Higher Prices Haunt Halloween Season; Costumes, Candy More Expensive

October 22, 2008

This article is included in these additional categories:

Financial Services | Retail & E-Commerce | Youth & Gen X

Candy and costume accessories are more expensive this Halloween than last, with costume hair-coloring products showing a dramatic 126% increase over the same period in 2007 and chocolate candy up 4%, according to The Nielsen Company.

nielsen-halloween-items-percentage-price-increases-2007-2008.jpg

Costume hair-coloring products now average $4.42, up $2.46 vs. the same period a year ago. Candy sales average $3.59, up $0.10, while chocolate candy sales average $4.22, up $0.17.

The eight-week period leading up to and including Halloween accounts for nearly 90% of costume hair-coloring annual sales activity and approximately 25% of false eyelash and accessory sales. More of a year-round seller, false nails and nail decorations rack up only 15% of their annual dollar sales during the Halloween season.

Halloween also generates the greatest sales volume of sweets for the entire year. US consumers are expected to purchase more than $1.9 billion in candy this Halloween season, with chocolate candy – the most popular type for Halloween – accounting for $1.2 billion of these sales. Non-chocolate candy will account for nearly $672 million.

More than one-third (35%) of total annual sales of chocolate miniatures take place during the Halloween season, according to Nielsen. Likewise, 36% of non-chocolate miniatures, 25% of lollipops and 18% of bubble gum sales occur during the same time frame.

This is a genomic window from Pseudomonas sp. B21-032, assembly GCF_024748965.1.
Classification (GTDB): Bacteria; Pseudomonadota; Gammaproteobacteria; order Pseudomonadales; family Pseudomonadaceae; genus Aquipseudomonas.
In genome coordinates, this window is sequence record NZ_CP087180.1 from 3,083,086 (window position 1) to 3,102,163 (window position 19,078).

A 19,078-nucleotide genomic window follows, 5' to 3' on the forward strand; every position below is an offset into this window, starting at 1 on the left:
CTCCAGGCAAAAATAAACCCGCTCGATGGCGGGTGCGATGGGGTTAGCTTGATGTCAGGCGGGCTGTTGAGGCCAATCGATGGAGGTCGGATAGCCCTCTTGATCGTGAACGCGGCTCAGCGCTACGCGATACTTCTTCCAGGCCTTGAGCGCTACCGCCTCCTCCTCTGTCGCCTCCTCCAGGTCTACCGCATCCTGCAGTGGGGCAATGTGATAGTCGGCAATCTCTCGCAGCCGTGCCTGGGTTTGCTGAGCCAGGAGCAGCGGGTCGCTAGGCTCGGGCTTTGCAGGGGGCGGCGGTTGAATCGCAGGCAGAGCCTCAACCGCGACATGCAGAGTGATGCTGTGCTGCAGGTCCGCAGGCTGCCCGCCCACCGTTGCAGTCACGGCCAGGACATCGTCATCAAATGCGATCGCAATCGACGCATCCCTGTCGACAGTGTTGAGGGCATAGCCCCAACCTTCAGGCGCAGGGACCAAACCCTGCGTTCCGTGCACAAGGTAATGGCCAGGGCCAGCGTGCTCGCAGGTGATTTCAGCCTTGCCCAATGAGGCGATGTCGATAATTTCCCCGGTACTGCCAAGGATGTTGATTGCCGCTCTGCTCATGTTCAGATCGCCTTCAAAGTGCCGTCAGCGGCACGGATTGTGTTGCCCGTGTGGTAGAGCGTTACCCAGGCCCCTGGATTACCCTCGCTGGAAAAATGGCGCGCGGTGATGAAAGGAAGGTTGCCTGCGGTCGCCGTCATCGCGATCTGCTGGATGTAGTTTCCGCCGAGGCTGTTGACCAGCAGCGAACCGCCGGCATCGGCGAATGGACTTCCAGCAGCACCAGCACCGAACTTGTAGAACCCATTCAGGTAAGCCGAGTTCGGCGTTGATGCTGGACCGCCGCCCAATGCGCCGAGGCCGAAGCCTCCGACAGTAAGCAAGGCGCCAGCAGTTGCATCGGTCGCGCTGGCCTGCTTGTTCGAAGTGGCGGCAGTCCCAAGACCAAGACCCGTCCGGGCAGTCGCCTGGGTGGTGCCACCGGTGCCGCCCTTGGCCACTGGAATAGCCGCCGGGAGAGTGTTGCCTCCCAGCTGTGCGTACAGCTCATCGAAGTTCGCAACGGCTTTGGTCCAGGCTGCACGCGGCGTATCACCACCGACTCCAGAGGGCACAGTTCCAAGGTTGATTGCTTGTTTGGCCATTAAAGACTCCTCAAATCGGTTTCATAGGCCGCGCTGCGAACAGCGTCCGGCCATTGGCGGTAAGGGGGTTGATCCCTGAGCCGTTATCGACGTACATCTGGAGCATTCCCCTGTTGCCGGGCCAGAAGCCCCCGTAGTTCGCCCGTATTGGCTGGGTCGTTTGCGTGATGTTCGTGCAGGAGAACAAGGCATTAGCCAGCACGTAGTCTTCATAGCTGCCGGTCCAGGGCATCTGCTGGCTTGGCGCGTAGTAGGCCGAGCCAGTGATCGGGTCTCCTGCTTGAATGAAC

Consumers tend to wait until the last minute to purchase Halloween candy. From early October to Halloween, weekly candy sales more than double – from $196 million to $436 million, with the most candy sales occurring on October 28. This year, even more people might wait to get the best bargains, Nielsen said.

nielsen-halloween-top-october-candy-buying-days-october-2007.jpg

“For many consumers, the most frightening part of Halloween may be higher prices,” said Tom Pirovano, Nielsen’s director of industry insights. “That said, few parents will deny their children the fun of dressing up and trick-or-treating, so we expect sales to remain strong.”

Today's Top Picks for Our Readers:
Recommended by Recommended by NetLine

Explore More Articles.

Pin It on Pinterest

Share This